Fruit Types

Fruit TypeCharacteristicsExamples
Dry
Dehiscent:
Follicle Develops from single-carpel ovary;
Splits open down one side
Columbines, milkweeds
Legume Develops from single-carpel ovary;
Splits open along both sides
Pea family (Leguminosae);
All peas and beans
Silique Develops from two-carpel ovary;
Halves fall away, leaving seeds
attached to persistent, central wall
Mustard family
(Crucifereae)
Capsule Develops from compound ovary with
two or more carpels; capsules dehisce
Cotton, poppy,
primrose, Pinks
Indehiscent:
Achene Small, one-seeded fruit; pericarp is
easily separable from seed coat
"Dry" fruit of strawberry,
buckwheat, and sunflower
family (Compositae)
Samara Winged, one-or two-seeded achene-like
fruit; wing(s) form from outgrowth of
ovary wall
Elms, ash, maples
Caryopsis One-seeded, usually small fruit with
pericarp completely fused to seed coat
"Grain" of all grass family
(Gramineae); includes wheat,
oats, rice, corn, barley, rye,
and other important grasses
Nut One seeded fruit with hard pericarp
(shell)
Walnut, hazelnut, chestnut,
acorns
Fruit TypeCharacteristicsExamples
Fleshy
Berry Two or more carpel ovary, each usually
many seeds; inner layer of pericarp
(mesocarp and endocarp) is fleshy
Tomatoes, grapes, dates
Hesperidium Berry with thick, leathery "peel"
(exocarp and mesocarp) and juicy
pulpy endocarp arranged in sections
Juice sac from ovary wall
Oranges, grapefruit, lemons,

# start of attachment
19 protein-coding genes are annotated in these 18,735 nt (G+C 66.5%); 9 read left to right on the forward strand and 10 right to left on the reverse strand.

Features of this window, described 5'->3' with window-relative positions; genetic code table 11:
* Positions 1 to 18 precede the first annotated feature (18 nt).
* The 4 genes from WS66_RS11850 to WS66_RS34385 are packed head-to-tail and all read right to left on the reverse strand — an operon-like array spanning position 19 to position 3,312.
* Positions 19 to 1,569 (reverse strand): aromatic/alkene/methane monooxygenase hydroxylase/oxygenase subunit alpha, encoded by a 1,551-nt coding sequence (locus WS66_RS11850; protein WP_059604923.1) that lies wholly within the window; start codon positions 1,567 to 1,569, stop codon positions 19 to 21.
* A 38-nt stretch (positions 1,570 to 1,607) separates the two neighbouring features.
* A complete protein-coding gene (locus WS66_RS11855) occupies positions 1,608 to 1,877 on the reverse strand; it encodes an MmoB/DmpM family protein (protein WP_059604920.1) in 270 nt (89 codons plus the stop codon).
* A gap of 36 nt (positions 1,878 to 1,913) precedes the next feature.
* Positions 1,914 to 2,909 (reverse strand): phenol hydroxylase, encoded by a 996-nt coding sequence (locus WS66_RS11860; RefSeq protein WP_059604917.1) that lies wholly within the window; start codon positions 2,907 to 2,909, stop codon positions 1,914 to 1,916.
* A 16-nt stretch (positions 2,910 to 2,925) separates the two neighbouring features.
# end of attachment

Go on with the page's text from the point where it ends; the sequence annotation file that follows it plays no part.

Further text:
limes; all citrus fruit; rind
has oil glands
Pepo Berry with outer wall or rind formed
from receptacle tissue fused to exocarp;
Fleshy interior is mesocarp and endocarp
Gourd family (Cucurbitaceae),
including cucumbers,
watermelons, squash, pumpkin
Drupe Usually only one-carpel ovary and with
only one seed developing; endocarp is
hard and stony, fitting closely around
seed; mesocarp is fleshy, and fruit is
thin skinned (thin, soft exocarp)
Many members of rose family
(Rosaceae), including cherry,
peach, plum, almond, apricot;
not in the Rosaceae: olive and
coconut are also drupes
(Coconut has fibrous outer coat
rather than fleshy one)
Pome From compound, inferior ovary (one
embedded in surrounding receptacle or
perianth tissue); fleshy edible part is
ripened tissue surrounding ovary, which
matures into "core" and contains seed
Apples and pears, both members
of subfamily of Rosaceae
Aggregate and Multiple Fruit
Aggregate
Fruit
Development of numerous simple carpels
from a single flower, some are dry fruit
attached to fleshy receptacle, others an
aggregation of simple fleshy fruit (drupes)
Strawberry, blackberry,
raspberry
Multiple
Fruit
Individual ovaries of many separate flowers
clustered together
Mulberry, pineapple, fig

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